Whittemore, Donald O., 2012. Potential Impacts of Stormwater Runoff on Water Quality in Urban Sand Pits and Adjacent Groundwater. Journal of the American Water Resources Association (JAWRA) 48(3): 584-602. DOI: 10.1111/j.1752-1688.2011.00637.x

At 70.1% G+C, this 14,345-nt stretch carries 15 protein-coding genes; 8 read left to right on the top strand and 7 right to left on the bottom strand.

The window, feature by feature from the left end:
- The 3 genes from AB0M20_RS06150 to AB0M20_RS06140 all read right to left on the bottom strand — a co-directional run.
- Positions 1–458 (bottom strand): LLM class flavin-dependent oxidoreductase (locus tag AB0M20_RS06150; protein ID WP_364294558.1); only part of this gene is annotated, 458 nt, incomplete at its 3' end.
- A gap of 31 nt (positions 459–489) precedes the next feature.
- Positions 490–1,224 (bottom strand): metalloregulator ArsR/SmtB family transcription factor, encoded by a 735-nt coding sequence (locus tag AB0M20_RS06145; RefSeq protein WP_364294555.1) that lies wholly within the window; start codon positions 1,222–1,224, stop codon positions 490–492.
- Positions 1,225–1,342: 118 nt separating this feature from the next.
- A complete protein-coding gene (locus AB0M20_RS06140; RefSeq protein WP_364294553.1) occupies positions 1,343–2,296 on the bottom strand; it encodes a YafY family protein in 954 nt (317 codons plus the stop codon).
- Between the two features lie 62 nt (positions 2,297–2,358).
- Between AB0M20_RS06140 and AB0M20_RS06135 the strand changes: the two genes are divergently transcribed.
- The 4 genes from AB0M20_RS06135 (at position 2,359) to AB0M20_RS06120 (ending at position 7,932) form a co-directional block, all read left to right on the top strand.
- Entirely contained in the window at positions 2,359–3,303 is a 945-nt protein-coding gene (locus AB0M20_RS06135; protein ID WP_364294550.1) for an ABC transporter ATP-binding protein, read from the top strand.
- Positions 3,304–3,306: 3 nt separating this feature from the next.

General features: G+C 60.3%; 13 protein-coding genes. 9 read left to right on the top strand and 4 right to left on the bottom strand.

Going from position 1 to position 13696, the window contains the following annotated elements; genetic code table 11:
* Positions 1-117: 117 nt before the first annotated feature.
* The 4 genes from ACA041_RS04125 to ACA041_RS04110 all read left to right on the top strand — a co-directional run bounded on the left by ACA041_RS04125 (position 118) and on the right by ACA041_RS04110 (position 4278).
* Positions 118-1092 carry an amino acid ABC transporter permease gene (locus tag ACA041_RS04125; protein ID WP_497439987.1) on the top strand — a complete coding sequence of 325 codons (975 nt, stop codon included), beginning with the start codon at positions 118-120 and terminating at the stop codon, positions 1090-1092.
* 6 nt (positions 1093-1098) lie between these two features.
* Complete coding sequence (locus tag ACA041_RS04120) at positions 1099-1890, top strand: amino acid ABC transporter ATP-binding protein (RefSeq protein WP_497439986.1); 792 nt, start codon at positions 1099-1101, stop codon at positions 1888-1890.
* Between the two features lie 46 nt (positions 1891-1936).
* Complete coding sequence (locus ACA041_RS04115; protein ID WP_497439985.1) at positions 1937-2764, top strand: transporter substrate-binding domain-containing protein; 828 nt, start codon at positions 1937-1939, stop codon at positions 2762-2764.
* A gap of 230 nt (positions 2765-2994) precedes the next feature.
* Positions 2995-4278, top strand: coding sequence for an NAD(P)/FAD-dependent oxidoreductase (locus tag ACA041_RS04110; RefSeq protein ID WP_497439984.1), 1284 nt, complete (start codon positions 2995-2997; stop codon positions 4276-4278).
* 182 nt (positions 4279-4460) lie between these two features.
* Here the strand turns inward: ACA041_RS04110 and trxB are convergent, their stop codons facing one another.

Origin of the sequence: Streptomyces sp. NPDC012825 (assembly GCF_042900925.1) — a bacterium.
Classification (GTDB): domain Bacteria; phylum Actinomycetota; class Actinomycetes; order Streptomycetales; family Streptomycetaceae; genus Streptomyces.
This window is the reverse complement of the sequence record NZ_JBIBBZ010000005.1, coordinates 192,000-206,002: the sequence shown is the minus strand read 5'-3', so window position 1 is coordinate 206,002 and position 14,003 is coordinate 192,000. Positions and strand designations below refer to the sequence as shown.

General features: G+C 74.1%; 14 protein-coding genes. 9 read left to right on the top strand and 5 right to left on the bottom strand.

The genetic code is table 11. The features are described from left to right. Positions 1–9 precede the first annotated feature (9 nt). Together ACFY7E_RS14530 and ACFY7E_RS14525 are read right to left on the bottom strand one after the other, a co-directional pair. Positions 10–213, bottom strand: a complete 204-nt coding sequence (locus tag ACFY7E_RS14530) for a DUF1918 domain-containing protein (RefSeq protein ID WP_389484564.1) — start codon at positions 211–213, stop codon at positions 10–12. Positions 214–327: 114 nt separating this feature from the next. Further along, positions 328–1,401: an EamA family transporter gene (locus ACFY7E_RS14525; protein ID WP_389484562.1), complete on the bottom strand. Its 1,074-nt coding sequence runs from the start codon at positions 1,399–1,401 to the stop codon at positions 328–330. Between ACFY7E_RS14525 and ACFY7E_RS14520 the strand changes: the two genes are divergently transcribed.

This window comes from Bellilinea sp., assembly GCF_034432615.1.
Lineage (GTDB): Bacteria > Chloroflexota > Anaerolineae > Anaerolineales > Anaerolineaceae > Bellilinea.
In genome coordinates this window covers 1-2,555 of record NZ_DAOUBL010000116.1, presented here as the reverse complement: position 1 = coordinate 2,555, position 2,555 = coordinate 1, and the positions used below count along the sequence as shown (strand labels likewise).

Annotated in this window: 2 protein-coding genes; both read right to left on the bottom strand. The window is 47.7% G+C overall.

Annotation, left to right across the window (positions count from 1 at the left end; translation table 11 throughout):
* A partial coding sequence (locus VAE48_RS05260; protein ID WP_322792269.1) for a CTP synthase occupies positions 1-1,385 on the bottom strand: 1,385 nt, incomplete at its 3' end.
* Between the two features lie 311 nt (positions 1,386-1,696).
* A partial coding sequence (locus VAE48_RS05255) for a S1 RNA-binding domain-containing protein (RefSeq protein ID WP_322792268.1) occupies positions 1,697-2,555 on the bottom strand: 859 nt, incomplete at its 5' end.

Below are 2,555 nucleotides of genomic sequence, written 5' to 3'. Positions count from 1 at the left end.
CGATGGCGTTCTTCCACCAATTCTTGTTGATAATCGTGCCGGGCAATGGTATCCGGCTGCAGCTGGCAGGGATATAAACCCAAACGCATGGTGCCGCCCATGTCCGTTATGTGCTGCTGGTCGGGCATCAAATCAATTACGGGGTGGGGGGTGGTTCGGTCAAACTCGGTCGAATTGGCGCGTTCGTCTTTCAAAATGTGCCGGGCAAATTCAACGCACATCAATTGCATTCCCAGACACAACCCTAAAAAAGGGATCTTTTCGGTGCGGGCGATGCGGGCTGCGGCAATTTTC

Abstract: Entrance of stormwater runoff into water-filled pits and adjacent aquifers is a contamination concern. The water and sediment quality in several sand pits and surrounding groundwater in Wichita, Kansas, were studied to comprehensively address stormwater runoff impact. The pits are used for residential development after sand and gravel mining. Water samples were analyzed for inorganic constituents, bacteria, and 252 organic compounds, and pit sediments for inorganic components and 32 organic chemicals. Although many pesticide and degradate compounds were found in the pit and well waters, none of these chemicals exceeded existing health levels. Other organic contaminants were detected in the waters, with those exceeding health levels at one site attributed to an undiscovered groundwater contamination plume and not to stormwater runoff. Persistent insecticides and polychlorinated biphenyls detected in sediment of two pits are related to the age of residential development. The concentration distributions of pesticides and other organics at most of the sites, as well as iron, manganese, and ammonia patterns in downgradient well waters relative to upgradient well and pit waters, indicate that groundwater quality at the sites is affected by contaminants entering the pit surface waters. Thus, although current stormwater runoff does not appear to have contaminated sand-pit water and adjacent groundwater above health levels, the data show that the potential exists if stormwater became polluted.